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Monmouth University Polling Institute

Most New Jerseyans Plan to Spend Time Down the Shore

Thursday, May 24, 2007

But few say it’s their main vacation spot

The Jersey Shore is rightfully touted as one of the state's greatest features, and nearly 2-in-3 Garden State residents will spend some time there this summer.  However, the Monmouth University/New Jersey Monthly Poll  also found that few residents will make the shore their family's primary vacation for the year and many say the frequency of their shore trips has fallen off since childhood.

Fully 6-in-10 state residents (60%) say they will visit the Jersey Shore this summer, while another 5% live down the shore year round.  However, about 3-in-10 residents (31%) have no plans to stick their toes in the Jersey sand this year.  Senior citizens (41%) and those who earn below $50,000 (38%) are among those most likely to say they will avoid the ocean breezes.

In fact, the poll finds that most New Jerseyans report a decline in their shore visits over the years.  Nearly half (46%) say that they spend less time down the shore now than they did as a child.  This compares to 20% who spend more time down the shore as an adult and 21% who visit the shore with the same frequency they did as a child.  Another 11% of New Jersey adults report never visiting the shore as a child.  North Jersey residents (52%) are somewhat more likely than those closer to the coast in the state's central (42%) and southern (40%) regions to report a decline in their shore visits since childhood.

Turning to this coming summer, nearly 1-in-4 New Jerseyans (23%) say they plan an extended shore stay of a week or longer.  Residents earning over $100,000 a year (31%) are most likely to be planning at least a week down the shore.  Among those who will spend at least a week down the shore, just over half (54%) say that this will be their family's main vacation trip for the year.

"Given the ever increasing rental rates for a shore house, it's perhaps not surprising that many Jersey Shore vacationers tend toward the wealthier end of the spectrum.  However, a number of lower income families still see the shore as a summer destination," commented Patrick Murray, director of the Monmouth University Polling Institute.

The poll also found that shore vacationers are creatures of habit.  Among those who will spend at least a week on Jersey sands, 24% own a second home down the shore and another 52% rent in the same town year after year.  Only 20% of shore vacationers report shopping around in different towns each year for a place to rent.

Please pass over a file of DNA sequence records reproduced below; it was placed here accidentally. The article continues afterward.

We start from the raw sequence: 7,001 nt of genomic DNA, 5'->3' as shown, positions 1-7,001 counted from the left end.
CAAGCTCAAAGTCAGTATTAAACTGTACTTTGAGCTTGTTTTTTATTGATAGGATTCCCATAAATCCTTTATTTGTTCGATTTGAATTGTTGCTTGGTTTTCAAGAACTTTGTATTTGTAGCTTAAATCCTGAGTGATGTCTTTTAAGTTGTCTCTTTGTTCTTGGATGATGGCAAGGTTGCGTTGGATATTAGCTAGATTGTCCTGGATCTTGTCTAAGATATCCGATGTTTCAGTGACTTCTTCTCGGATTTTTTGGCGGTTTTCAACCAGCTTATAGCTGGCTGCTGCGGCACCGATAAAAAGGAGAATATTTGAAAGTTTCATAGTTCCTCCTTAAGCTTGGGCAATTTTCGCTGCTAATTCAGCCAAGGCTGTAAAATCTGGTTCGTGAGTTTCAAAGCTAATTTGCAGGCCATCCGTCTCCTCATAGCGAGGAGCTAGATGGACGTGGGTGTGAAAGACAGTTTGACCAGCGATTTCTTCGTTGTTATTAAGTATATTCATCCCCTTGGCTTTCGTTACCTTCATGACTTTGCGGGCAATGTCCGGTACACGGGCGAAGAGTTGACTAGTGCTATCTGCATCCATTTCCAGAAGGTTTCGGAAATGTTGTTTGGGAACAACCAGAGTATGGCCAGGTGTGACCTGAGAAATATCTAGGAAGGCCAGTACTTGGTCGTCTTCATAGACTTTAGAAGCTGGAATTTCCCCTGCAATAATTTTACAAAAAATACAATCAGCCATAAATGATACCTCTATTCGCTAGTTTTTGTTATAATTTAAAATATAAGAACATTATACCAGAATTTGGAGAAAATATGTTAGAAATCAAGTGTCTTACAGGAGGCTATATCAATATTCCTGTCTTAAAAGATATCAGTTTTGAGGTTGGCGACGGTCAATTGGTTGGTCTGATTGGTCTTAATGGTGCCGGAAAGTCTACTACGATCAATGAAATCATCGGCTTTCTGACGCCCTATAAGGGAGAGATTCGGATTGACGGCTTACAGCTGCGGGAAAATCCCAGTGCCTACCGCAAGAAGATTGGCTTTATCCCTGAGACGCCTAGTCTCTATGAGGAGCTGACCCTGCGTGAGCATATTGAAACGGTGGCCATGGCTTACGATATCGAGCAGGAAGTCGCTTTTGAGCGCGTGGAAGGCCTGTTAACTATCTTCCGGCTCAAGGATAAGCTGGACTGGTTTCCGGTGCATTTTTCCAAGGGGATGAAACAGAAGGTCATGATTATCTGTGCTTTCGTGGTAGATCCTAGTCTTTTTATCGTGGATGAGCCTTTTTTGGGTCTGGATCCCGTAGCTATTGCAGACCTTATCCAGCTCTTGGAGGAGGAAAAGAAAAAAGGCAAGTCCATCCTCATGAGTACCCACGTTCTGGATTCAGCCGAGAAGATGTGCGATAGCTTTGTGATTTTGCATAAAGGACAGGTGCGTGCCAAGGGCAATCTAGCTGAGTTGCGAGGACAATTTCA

This poll was conducted by the Monmouth University Polling Institute by telephone with 804 New Jersey adults from April 12-16, 2007.  This sample has a margin of error of ± 3.5 percent.  These poll results are featured in the June 2007 issue of New Jersey Monthly  magazine.

The questions referred to in this release are as follows:

1.     Will you visit the Jersey shore this summer?  If YES, will you stay for a week or longer?


2.     Do you shop around in different towns for places to rent, or do you generally rent in the same town every year?


3.     Is the Jersey shore your family’s main vacation trip for the year?

4.     Compared to when you were a child, do you now spend more time, less time, or about the same amount of time down the Jersey shore as you did then?


Results for this poll are based on telephone interviews conducted by the Monmouth University Polling Institute on April 12-16, 2007 with a statewide random sample of 804 adult residents.  For results based on the total sample, one can say with 95% confidence that the error attributable to sampling has a maximum margin of plus or minus 3.5 percentage points.  Sampling error increases as the sample size decreases, so statements based on various population subgroups, such as separate figures reported by gender or party identification, are subject to more error than are statements based on the total sample.  In addition to sampling error, one should bear in mind that question wording and practical difficulties in conducting surveys can introduce error or bias into the findings of opinion polls.

Click on pdf file link below for full methodology and results by key demographic groups.  

Download this Poll Report with all tables

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- Monmouth University Polling Institute